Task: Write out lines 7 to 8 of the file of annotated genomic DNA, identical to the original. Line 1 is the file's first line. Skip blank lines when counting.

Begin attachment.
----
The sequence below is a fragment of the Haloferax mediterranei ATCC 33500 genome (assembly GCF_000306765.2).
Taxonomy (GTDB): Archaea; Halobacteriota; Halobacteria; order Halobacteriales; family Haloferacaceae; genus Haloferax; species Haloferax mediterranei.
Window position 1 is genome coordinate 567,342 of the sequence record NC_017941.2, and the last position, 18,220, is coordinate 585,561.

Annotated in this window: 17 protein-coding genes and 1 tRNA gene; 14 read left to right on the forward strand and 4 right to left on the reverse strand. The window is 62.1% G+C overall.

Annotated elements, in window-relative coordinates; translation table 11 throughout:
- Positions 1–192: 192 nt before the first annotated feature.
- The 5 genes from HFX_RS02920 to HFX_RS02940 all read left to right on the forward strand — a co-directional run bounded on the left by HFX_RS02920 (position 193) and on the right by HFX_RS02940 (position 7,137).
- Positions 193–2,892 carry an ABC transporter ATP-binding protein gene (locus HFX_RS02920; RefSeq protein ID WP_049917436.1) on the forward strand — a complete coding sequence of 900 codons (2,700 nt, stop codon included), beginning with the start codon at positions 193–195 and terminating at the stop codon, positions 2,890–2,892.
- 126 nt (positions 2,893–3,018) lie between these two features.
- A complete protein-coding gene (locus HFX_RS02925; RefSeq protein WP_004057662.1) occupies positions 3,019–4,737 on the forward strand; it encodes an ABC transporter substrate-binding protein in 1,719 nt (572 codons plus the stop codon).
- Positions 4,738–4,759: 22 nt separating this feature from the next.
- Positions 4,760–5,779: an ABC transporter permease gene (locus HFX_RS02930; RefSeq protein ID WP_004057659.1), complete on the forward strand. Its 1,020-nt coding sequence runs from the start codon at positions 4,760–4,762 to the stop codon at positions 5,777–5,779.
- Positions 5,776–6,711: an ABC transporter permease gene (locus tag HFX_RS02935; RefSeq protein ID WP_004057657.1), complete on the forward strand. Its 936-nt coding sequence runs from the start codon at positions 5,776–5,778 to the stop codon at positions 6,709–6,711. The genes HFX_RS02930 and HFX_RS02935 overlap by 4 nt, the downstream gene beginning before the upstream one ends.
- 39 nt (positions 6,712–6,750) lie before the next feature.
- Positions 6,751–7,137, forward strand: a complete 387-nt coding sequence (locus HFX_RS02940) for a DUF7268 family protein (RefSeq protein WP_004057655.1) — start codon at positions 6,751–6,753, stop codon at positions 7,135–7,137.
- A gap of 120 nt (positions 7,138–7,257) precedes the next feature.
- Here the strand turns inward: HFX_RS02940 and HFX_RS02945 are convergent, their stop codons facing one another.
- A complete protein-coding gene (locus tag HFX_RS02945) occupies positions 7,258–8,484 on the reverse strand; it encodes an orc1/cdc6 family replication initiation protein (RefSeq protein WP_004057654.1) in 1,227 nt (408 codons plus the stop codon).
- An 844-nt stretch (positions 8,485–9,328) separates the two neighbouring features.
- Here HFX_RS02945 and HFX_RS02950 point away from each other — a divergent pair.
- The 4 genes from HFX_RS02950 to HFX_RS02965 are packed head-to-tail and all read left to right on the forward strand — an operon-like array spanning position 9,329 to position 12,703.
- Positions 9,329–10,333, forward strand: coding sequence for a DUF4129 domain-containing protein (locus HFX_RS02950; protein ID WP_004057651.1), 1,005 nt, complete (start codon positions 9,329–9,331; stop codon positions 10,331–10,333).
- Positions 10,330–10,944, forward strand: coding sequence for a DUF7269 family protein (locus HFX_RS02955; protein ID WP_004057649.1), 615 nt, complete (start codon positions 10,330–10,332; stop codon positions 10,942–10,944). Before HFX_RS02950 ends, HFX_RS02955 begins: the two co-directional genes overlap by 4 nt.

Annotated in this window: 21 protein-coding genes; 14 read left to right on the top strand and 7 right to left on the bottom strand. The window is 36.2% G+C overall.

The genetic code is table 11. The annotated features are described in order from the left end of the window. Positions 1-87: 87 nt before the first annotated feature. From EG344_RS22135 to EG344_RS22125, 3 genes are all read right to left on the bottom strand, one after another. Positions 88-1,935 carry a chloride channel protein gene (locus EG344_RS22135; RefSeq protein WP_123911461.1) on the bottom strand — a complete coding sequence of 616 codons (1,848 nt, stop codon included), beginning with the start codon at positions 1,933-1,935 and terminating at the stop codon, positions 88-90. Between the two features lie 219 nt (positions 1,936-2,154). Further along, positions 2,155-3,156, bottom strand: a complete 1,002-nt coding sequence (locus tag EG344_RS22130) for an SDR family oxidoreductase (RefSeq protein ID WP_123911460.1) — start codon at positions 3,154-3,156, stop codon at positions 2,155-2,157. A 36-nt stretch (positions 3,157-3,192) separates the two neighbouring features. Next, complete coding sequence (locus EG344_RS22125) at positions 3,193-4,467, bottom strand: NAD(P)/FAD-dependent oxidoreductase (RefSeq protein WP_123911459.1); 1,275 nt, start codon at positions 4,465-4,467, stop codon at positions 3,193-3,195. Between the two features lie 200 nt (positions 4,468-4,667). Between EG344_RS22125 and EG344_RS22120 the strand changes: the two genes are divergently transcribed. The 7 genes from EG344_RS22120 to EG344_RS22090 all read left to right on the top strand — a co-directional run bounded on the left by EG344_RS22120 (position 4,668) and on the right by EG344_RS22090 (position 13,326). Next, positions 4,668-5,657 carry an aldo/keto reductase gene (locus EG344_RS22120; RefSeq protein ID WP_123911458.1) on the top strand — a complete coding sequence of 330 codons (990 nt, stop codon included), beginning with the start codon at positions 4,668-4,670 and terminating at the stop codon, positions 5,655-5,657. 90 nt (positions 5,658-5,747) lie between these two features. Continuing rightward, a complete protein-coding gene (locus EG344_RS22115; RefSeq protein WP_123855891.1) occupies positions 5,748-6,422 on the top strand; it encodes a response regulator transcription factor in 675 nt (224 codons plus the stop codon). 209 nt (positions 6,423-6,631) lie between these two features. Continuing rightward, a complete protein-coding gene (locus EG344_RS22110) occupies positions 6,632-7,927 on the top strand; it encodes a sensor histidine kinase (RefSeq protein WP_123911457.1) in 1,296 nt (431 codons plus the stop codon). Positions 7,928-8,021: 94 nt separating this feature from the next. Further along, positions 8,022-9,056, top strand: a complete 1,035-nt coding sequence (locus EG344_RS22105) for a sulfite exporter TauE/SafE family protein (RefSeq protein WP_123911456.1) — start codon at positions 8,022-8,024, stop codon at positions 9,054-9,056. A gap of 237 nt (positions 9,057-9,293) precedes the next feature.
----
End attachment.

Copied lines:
- The 5 genes from HFX_RS02920 to HFX_RS02940 all read left to right on the forward strand — a co-directional run bounded on the left by HFX_RS02920 (position 193) and on the right by HFX_RS02940 (position 7,137).
- Positions 193–2,892 carry an ABC transporter ATP-binding protein gene (locus HFX_RS02920; RefSeq protein ID WP_049917436.1) on the forward strand — a complete coding sequence of 900 codons (2,700 nt, stop codon included), beginning with the start codon at positions 193–195 and terminating at the stop codon, positions 2,890–2,892.